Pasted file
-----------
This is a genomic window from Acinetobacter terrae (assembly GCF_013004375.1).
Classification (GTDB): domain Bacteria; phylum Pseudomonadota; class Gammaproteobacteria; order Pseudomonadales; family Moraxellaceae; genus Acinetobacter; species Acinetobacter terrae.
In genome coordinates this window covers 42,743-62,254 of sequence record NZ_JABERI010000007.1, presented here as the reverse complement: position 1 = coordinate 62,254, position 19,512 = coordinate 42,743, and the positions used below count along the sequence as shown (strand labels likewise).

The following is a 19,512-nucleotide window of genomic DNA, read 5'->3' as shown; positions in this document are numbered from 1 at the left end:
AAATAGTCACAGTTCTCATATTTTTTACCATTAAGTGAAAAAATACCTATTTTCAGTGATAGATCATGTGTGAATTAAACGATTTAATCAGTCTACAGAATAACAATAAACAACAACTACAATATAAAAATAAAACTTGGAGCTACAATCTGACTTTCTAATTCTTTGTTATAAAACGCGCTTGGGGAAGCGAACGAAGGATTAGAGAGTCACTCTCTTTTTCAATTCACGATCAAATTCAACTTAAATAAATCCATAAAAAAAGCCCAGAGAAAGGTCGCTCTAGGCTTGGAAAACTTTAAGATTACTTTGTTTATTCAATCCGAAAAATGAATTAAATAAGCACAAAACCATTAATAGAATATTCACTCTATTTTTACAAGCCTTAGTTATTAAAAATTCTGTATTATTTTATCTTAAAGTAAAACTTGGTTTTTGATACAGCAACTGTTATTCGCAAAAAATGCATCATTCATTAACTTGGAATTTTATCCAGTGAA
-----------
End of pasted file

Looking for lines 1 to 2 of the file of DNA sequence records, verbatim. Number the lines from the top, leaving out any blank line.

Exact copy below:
This is a genomic window from Acinetobacter terrae (assembly GCF_013004375.1).
Classification (GTDB): domain Bacteria; phylum Pseudomonadota; class Gammaproteobacteria; order Pseudomonadales; family Moraxellaceae; genus Acinetobacter; species Acinetobacter terrae.